On The Block: U.K. Property’s £9B Corporate M&A Bonanza
Large-scale corporate merger and acquisition activity is very much in vogue in the U.K., with four major companies with a value of £9B or more up for sale or looking for fresh capital.
Here is a cut-out-and-keep guide to some of the major companies on the block.
Network Rail arches portfolio
Potential value: £1.2B
Sector: Railway arches let to small and medium-sized enterprises
The business: Network Rail is looking to raise more than £1B by selling its portfolio of more than 5,500 railway arches let out to tenants ranging from cafés to mechanics to offices and everything in between. The portfolio generates about £80M in rent a year with average rents around £8-£9/SF, according to EG. Most of the portfolio is in London and the South East, and the deal will include the 80-strong management team.
Bidders: The process is about to reach the third round of bidding. While initially it is thought a private equity firm might buy the portfolio, in order to maximise the value a long-term strategy is required. Blackstone for example is bidding, but through its core-plus vehicle, which does not have a fixed lifespan. Other bidders include Terra Firma and a joint venture between Goldman Sachs and the Wellcome Trust.
Potential value: £3.3B
Sector: Residential and retail
The business: CapCo is a listed company with a £2.6B market cap, but it thinks it is worth more than the value the public market attributes to it. As such, it has announced plans to explore a demerger into two companies; its residential business, undertaking a massive 7,500-unit development at Earls Court; and a retail business which owns the iconic Covent Garden area of London. It said the first business is valued at £800M and the second at £2.5B. “The current structure does not adequately showcase the underlying value of the two businesses and the two proposed entities could appeal to different investor bases given they have different risk/reward profiles and different income/cashflow profiles,” Green Street analysts said.
Bidders: The plan outlined by CapCo would be to list the two businesses separately, but inevitably the demerger has drawn speculation about bids for the individual units. Berkeley has been linked to the residential scheme, and it is not a stretch of the imagination that one of the large Asian firms buying London resi at the moment like R&F would bid. For Covent Garden, the trophy nature of the asset and possibility for asset management would appeal to a sovereign fund like ADIA, or Oxford Properties through its luxury retail joint venture with Richemont.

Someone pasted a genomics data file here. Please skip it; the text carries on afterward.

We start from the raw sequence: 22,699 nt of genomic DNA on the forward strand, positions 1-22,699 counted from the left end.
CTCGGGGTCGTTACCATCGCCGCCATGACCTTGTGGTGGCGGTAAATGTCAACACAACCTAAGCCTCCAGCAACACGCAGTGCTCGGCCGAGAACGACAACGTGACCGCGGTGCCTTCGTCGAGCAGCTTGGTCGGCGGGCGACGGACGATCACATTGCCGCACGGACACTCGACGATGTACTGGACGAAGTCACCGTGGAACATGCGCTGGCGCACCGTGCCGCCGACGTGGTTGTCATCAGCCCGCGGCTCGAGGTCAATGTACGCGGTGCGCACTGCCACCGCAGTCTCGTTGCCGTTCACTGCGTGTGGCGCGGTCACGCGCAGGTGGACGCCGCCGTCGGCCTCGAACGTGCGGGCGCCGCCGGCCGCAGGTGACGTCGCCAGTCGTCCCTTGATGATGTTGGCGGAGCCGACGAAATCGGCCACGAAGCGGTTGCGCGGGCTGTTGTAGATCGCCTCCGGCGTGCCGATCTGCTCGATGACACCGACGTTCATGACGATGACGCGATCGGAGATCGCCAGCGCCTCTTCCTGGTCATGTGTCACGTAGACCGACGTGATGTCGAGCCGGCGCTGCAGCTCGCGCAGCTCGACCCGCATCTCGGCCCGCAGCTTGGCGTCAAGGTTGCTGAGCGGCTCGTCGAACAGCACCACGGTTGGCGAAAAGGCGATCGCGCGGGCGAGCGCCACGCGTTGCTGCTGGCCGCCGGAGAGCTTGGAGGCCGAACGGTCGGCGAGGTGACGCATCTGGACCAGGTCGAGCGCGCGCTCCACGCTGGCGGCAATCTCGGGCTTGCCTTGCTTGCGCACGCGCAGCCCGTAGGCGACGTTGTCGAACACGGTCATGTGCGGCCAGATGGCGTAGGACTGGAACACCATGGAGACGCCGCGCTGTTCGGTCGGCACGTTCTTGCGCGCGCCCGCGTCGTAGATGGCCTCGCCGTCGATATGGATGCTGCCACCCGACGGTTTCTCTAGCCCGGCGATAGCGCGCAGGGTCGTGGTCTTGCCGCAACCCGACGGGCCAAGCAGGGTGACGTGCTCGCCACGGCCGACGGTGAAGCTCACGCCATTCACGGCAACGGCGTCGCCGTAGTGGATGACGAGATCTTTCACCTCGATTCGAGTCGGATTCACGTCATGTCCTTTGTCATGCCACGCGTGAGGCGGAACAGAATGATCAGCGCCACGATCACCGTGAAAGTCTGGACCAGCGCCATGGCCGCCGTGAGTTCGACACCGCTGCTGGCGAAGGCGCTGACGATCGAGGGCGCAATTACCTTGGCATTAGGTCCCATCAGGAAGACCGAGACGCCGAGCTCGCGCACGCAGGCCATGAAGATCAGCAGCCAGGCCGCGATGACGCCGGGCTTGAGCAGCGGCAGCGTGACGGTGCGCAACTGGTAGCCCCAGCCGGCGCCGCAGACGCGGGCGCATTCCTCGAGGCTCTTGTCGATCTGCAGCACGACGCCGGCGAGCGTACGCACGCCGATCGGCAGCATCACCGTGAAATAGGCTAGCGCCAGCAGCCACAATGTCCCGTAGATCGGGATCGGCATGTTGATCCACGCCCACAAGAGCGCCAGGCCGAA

Potential value: £2.5B+
Sector: Build to rent
The business: Private equity firm Lone Star bought Quintain for £1B in 2015, and is now looking to sell it for £2.5B-£3B. The uplift in value is down to the fact that Lone Star has provided the funds to allow Quintain to start building out its 5,000-unit build-to-rent portfolio at Wembley Park. It also owns another 2,500 units at the scheme that could be built for sale or for rent, and it recently made a move into Ireland.
Bidders: Last month Sky News reported that Terra Firma was considering a bid for Quintain, and could combine the company with Annington, the business it owns which rents houses back to the Ministry of Defence. Global sovereign wealth funds that have invested heavily in rented residential include Ivanhoé Cambridge, which could team up with Blackstone; and APG, Qatari Diar and Oxford Properties, which combined own the U.K.’s largest rented residential platform, Get Living.
Potential value: £1.5B+
Sector: London offices and residential
The business: Almacantar has a portfolio of London office and residential assets, some completed and some under construction, totalling 1.5M SF, including Centre Point and One and Two Southbank Place. It wants to grow the value of the business from £2B to £4B but needs more capital, so the owners, who include Agnelli-owned insurer PartnerRe and the Wertheimer family, owners of Chanel, brought in Rothschild to explore a sale or recapitalisation at a £2B valuation.
Bidders: Since the sale was announced Almacantar has already sold CAA House to Seaforth Land for £165M and it is selling 125 Shaftesbury Ave. for close to £300M, reducing the size of any overall sale. The portfolio is likely to appeal to global investors looking for assets that come with a well-regarded management team.